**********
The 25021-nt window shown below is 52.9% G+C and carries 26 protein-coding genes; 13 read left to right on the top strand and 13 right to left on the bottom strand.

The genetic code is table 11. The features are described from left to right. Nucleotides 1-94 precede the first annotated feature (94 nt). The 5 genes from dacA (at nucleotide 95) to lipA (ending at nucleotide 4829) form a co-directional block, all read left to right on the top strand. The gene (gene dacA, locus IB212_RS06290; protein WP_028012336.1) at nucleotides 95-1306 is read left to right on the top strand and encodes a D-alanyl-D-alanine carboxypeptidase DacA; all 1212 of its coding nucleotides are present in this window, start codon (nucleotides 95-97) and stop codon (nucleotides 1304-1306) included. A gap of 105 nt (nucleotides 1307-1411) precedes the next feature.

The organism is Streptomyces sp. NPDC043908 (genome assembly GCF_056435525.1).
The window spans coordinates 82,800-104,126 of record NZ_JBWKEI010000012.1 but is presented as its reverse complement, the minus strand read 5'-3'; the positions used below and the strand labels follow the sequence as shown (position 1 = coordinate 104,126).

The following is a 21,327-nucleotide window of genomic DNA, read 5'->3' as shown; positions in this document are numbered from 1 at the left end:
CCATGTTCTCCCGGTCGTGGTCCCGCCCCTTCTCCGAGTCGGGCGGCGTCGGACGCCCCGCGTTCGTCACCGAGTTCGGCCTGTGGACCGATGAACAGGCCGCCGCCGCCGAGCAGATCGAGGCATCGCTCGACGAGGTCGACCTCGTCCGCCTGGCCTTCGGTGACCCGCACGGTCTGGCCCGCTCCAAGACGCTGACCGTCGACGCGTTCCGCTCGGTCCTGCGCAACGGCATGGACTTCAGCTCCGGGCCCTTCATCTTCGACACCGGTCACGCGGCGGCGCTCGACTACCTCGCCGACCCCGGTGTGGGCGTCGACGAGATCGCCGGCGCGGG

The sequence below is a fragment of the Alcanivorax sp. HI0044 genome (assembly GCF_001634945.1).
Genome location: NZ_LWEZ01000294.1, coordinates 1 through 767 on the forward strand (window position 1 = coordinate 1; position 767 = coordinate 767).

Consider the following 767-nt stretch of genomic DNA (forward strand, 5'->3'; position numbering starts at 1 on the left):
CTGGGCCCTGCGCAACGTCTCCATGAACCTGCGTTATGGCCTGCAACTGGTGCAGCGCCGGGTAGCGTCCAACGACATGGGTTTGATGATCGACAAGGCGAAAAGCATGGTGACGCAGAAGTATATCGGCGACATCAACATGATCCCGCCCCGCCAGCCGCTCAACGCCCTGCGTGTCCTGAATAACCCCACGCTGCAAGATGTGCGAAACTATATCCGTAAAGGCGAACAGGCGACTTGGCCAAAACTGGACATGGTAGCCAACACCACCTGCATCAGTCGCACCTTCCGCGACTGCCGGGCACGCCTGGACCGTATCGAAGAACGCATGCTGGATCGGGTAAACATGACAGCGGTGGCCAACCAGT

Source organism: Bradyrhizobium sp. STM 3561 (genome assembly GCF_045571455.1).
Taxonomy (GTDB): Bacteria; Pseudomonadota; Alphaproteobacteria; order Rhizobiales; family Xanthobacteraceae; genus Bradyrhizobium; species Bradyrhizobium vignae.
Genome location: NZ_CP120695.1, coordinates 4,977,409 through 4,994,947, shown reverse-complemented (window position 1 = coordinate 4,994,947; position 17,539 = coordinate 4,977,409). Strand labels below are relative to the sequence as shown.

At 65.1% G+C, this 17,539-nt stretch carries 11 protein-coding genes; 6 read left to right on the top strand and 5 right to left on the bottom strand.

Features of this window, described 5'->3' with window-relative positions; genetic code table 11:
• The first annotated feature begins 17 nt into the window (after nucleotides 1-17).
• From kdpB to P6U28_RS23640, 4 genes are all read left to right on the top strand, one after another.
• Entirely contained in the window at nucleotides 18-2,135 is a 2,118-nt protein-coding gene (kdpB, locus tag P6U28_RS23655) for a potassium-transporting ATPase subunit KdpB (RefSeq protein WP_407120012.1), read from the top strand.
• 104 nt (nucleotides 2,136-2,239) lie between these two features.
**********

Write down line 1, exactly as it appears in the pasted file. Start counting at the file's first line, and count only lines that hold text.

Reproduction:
The 25021-nt window shown below is 52.9% G+C and carries 26 protein-coding genes; 13 read left to right on the top strand and 13 right to left on the bottom strand.